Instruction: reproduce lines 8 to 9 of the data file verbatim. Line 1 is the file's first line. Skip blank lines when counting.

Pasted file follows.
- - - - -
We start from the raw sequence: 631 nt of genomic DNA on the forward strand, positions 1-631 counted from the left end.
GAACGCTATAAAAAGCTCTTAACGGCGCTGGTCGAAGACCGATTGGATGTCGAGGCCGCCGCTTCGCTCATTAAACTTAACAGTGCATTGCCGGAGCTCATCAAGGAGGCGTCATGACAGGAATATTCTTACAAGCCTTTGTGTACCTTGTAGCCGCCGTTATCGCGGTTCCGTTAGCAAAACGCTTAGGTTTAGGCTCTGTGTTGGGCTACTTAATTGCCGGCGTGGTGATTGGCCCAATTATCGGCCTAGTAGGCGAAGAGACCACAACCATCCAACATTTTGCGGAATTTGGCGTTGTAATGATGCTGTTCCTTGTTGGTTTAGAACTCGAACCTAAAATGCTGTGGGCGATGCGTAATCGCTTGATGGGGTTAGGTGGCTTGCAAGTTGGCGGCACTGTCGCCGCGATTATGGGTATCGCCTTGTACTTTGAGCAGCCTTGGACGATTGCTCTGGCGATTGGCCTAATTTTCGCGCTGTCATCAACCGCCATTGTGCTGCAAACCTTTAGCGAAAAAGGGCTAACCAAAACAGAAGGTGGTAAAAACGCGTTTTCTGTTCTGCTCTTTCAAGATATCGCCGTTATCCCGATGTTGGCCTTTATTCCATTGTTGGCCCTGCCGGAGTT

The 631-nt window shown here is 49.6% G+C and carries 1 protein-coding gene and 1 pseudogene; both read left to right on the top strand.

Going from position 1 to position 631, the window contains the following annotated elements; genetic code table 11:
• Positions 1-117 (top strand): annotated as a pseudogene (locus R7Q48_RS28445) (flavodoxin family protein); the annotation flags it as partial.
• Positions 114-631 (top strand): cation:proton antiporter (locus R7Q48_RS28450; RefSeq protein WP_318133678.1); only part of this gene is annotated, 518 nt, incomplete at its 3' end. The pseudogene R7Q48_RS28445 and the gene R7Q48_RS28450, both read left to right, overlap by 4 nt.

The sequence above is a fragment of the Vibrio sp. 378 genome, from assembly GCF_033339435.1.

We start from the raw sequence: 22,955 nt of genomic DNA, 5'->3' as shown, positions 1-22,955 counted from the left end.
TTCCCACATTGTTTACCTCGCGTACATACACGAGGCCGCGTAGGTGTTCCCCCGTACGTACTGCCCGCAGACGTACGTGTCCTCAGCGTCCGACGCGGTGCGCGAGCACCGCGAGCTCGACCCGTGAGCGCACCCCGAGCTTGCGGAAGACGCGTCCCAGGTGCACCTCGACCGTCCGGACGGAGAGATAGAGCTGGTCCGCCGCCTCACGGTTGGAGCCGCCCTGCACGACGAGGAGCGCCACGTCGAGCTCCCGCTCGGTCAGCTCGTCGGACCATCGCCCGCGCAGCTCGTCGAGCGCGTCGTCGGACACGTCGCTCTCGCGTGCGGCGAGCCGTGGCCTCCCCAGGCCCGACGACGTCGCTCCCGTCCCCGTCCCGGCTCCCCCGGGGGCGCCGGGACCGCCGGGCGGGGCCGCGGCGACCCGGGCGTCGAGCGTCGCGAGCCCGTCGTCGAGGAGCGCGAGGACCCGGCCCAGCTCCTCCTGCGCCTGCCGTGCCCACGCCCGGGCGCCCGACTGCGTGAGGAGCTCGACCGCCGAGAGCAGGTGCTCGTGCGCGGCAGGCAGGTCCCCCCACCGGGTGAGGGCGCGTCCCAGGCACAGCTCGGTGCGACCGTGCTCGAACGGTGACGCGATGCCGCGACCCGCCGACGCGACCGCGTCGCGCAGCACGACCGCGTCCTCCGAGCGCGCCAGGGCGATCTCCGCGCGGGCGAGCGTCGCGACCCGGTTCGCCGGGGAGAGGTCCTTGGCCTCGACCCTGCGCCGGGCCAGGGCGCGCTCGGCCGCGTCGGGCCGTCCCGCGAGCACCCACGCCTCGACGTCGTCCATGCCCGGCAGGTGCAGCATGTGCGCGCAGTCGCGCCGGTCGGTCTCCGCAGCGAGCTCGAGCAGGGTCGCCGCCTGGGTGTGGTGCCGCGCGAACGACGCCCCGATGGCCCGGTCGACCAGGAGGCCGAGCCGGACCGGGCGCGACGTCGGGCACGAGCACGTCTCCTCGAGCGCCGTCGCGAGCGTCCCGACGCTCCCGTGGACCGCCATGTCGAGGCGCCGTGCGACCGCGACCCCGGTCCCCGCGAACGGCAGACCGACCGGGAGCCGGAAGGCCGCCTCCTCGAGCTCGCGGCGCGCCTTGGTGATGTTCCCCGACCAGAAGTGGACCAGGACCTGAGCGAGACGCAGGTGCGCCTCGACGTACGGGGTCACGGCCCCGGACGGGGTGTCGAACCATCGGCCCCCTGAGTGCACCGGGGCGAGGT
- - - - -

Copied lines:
We start from the raw sequence: 22,955 nt of genomic DNA, 5'->3' as shown, positions 1-22,955 counted from the left end.
TTCCCACATTGTTTACCTCGCGTACATACACGAGGCCGCGTAGGTGTTCCCCCGTACGTACTGCCCGCAGACGTACGTGTCCTCAGCGTCCGACGCGGTGCGCGAGCACCGCGAGCTCGACCCGTGAGCGCACCCCGAGCTTGCGGAAGACGCGTCCCAGGTGCACCTCGACCGTCCGGACGGAGAGATAGAGCTGGTCCGCCGCCTCACGGTTGGAGCCGCCCTGCACGACGAGGAGCGCCACGTCGAGCTCCCGCTCGGTCAGCTCGTCGGACCATCGCCCGCGCAGCTCGTCGAGCGCGTCGTCGGACACGTCGCTCTCGCGTGCGGCGAGCCGTGGCCTCCCCAGGCCCGACGACGTCGCTCCCGTCCCCGTCCCGGCTCCCCCGGGGGCGCCGGGACCGCCGGGCGGGGCCGCGGCGACCCGGGCGTCGAGCGTCGCGAGCCCGTCGTCGAGGAGCGCGAGGACCCGGCCCAGCTCCTCCTGCGCCTGCCGTGCCCACGCCCGGGCGCCCGACTGCGTGAGGAGCTCGACCGCCGAGAGCAGGTGCTCGTGCGCGGCAGGCAGGTCCCCCCACCGGGTGAGGGCGCGTCCCAGGCACAGCTCGGTGCGACCGTGCTCGAACGGTGACGCGATGCCGCGACCCGCCGACGCGACCGCGTCGCGCAGCACGACCGCGTCCTCCGAGCGCGCCAGGGCGATCTCCGCGCGGGCGAGCGTCGCGACCCGGTTCGCCGGGGAGAGGTCCTTGGCCTCGACCCTGCGCCGGGCCAGGGCGCGCTCGGCCGCGTCGGGCCGTCCCGCGAGCACCCACGCCTCGACGTCGTCCATGCCCGGCAGGTGCAGCATGTGCGCGCAGTCGCGCCGGTCGGTCTCCGCAGCGAGCTCGAGCAGGGTCGCCGCCTGGGTGTGGTGCCGCGCGAACGACGCCCCGATGGCCCGGTCGACCAGGAGGCCGAGCCGGACCGGGCGCGACGTCGGGCACGAGCACGTCTCCTCGAGCGCCGTCGCGAGCGTCCCGACGCTCCCGTGGACCGCCATGTCGAGGCGCCGTGCGACCGCGACCCCGGTCCCCGCGAACGGCAGACCGACCGGGAGCCGGAAGGCCGCCTCCTCGAGCTCGCGGCGCGCCTTGGTGATGTTCCCCGACCAGAAGTGGACCAGGACCTGAGCGAGACGCAGGTGCGCCTCGACGTACGGGGTCACGGCCCCGGACGGGGTGTCGAACCATCGGCCCCCTGAGTGCACCGGGGCGAGGT